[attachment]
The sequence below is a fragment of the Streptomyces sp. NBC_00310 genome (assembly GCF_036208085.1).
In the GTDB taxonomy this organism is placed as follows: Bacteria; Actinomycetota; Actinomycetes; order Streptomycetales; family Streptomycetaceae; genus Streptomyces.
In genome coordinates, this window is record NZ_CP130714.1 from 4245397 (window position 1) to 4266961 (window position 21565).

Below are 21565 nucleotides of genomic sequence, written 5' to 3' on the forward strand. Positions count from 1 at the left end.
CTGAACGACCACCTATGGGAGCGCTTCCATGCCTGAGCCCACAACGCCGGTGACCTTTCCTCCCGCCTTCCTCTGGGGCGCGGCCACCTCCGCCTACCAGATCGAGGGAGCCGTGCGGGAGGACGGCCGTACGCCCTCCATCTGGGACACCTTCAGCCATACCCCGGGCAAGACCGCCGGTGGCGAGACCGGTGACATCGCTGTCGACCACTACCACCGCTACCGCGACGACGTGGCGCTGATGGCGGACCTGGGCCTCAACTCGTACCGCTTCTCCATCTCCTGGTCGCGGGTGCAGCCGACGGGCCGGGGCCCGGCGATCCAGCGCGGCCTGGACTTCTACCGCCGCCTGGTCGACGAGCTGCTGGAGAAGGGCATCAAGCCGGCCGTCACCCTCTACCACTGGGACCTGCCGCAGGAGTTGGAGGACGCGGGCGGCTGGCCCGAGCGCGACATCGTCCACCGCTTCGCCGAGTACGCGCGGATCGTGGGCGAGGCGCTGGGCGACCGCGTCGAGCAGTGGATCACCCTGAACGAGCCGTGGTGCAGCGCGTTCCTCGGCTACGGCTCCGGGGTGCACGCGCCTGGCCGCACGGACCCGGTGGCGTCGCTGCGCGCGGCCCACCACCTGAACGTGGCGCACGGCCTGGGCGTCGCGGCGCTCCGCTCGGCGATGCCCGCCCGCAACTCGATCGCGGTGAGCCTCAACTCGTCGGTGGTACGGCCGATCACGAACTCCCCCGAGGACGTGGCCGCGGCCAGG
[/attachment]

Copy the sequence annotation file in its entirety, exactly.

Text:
The sequence below is a fragment of the Streptomyces sp. NBC_00310 genome (assembly GCF_036208085.1).
In the GTDB taxonomy this organism is placed as follows: Bacteria; Actinomycetota; Actinomycetes; order Streptomycetales; family Streptomycetaceae; genus Streptomyces.
In genome coordinates, this window is record NZ_CP130714.1 from 4245397 (window position 1) to 4266961 (window position 21565).

Below are 21565 nucleotides of genomic sequence, written 5' to 3' on the forward strand. Positions count from 1 at the left end.
CTGAACGACCACCTATGGGAGCGCTTCCATGCCTGAGCCCACAACGCCGGTGACCTTTCCTCCCGCCTTCCTCTGGGGCGCGGCCACCTCCGCCTACCAGATCGAGGGAGCCGTGCGGGAGGACGGCCGTACGCCCTCCATCTGGGACACCTTCAGCCATACCCCGGGCAAGACCGCCGGTGGCGAGACCGGTGACATCGCTGTCGACCACTACCACCGCTACCGCGACGACGTGGCGCTGATGGCGGACCTGGGCCTCAACTCGTACCGCTTCTCCATCTCCTGGTCGCGGGTGCAGCCGACGGGCCGGGGCCCGGCGATCCAGCGCGGCCTGGACTTCTACCGCCGCCTGGTCGACGAGCTGCTGGAGAAGGGCATCAAGCCGGCCGTCACCCTCTACCACTGGGACCTGCCGCAGGAGTTGGAGGACGCGGGCGGCTGGCCCGAGCGCGACATCGTCCACCGCTTCGCCGAGTACGCGCGGATCGTGGGCGAGGCGCTGGGCGACCGCGTCGAGCAGTGGATCACCCTGAACGAGCCGTGGTGCAGCGCGTTCCTCGGCTACGGCTCCGGGGTGCACGCGCCTGGCCGCACGGACCCGGTGGCGTCGCTGCGCGCGGCCCACCACCTGAACGTGGCGCACGGCCTGGGCGTCGCGGCGCTCCGCTCGGCGATGCCCGCCCGCAACTCGATCGCGGTGAGCCTCAACTCGTCGGTGGTACGGCCGATCACGAACTCCCCCGAGGACGTGGCCGCGGCCAGG